blog-header.jpg

How to Work for a Boss Who Is Burned Out

*Burnout* seems to be the word of the year. For many organizations, the shift to virtual work, an onslaught of urgent changes, and the ominous shadow of an uncertain future have contributed to a workforce that is exhausted.

Much of what has been written about burnout is directed at managers. How to give employees praise, offer flex-time, keep morale high, etc.

But what happens when it’s your boss who is missing deadlines, raining on parades, and falling asleep during meetings?

Working for a burned-out boss can quickly lead to being burned out yourself. The mood of the leader has an outsized impact on the team. But all hope is not lost.

A burned-out boss is not unrecoverable, when managed well, it can actually lead to more opportunities for you to take initiative, develop your leadership skills, and lead without formal authority.

Here are four tips to help you deal with a burned-out boss:

1.    Clarify expectations. And then, do it again.

A tell-tale sign of burnout is forgetfulness. If you believe your boss is experiencing burnout, continue to revisit expectations.

This continued recalibration does a few things for you:

  • Outcomes will not be a surprise (because you’ve confirmed them many times)
  • If changes are made, you will know about them (vs someone forgetting to tell you)
  • If something goes wrong, you have a paper trail (of trying to do what was asked of you)

All of those things also benefit your burned-out boss, who may be struggling to remember plans, see things in context, or anticipate obstacles. Most workplace challenges are the result of unclear expectations.

2.    Take on some of the emotional labor

A core function of leadership is to manage the emotional center of the team. If a leader is off-center themselves (i.e. burned out) that task becomes almost impossible. You cannot pour from an empty cup.
If your boss is emotionally drained, you can step up to the plate by offering to kick off a meeting, welcome a new teammate, or reach out to another department.

Now, be forewarned, this is (most of the time) a thankless task, but it is of crucial importance. Being able to get a team in a good mood is a huge service to the entire organization. Managing the emotions helps people become engaged, think creatively, and work effectively as a team.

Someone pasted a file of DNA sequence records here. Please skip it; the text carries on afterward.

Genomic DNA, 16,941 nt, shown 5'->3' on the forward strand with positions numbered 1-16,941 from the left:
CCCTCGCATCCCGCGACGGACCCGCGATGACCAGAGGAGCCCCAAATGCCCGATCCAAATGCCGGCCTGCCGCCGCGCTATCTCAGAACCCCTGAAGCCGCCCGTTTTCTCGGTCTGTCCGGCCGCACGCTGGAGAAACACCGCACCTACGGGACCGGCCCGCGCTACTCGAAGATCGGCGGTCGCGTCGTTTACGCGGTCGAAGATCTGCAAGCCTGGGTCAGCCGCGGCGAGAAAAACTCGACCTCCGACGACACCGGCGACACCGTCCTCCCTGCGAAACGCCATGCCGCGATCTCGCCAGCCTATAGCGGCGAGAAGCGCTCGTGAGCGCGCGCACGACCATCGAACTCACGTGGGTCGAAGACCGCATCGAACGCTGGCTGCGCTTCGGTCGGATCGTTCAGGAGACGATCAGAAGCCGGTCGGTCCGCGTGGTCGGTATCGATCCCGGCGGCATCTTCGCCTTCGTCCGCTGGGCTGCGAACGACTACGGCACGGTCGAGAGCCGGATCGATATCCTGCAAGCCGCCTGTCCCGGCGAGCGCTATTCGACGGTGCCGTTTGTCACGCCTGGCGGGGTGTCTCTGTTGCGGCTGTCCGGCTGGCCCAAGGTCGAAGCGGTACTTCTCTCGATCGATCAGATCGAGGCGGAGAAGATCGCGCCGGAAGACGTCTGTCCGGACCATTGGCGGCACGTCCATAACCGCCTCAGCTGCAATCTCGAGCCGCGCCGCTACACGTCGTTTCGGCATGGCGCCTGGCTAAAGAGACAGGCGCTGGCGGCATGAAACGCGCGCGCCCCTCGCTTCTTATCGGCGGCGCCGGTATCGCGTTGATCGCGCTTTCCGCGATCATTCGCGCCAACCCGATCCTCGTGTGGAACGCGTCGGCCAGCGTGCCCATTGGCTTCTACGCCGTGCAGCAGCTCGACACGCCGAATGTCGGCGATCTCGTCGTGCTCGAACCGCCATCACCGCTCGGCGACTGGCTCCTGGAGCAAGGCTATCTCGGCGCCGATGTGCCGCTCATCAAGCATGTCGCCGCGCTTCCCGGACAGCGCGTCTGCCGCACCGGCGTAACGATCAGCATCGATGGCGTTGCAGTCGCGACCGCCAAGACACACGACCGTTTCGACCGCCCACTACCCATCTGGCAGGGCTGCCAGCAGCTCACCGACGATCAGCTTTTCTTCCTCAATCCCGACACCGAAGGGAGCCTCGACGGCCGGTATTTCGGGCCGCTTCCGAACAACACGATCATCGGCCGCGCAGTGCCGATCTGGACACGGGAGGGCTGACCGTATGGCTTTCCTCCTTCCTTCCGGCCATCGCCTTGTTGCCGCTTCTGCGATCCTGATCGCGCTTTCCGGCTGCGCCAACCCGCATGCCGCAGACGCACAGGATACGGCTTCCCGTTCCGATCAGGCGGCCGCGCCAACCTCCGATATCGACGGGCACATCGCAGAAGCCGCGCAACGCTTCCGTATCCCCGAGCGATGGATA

3.    Show them why the work matters
When someone is burned out, “work” becomes an overwhelming blur of the crowded inbox and endless to-do lists. We lose our tether to the point of it all. If your boss is experiencing burnout, you can help by showing them why your work matters.

Tell a story about how your company made a difference to a customer. It doesn’t have to be long or elaborate.  Just a true story about the impact of your work.  Help your boss see the meaning behind all of the things that are making them tired.

4.    Be realistic about the outcome

If your boss has faced deep tragedy over the last year, or if their burnout has been present for months, be realistic about how much change you can make (and how long it will take).

In the meantime, it will save your own sanity to seek out support from other avenues. Finding a mentor, connecting with your peers, even tying into online groups can help you feel supported when your boss might be falling short.

Working for a burned-out boss does not sentence you to 8 hours of low-energy zoom calls.
Taking on (some) of the expectation setting, emotional labor, and inspiration recalibrates you, your team, and maybe even your very tired boss.

P.S. When writing this article, I googled ‘Is it correct to say “I’m burnt out” or “I’m burned out”?
Here’s the answer (which I found slightly humorous and also depressing):
Both are correct and nearly synonymous.
“Burnt” suggests that the intensity has passed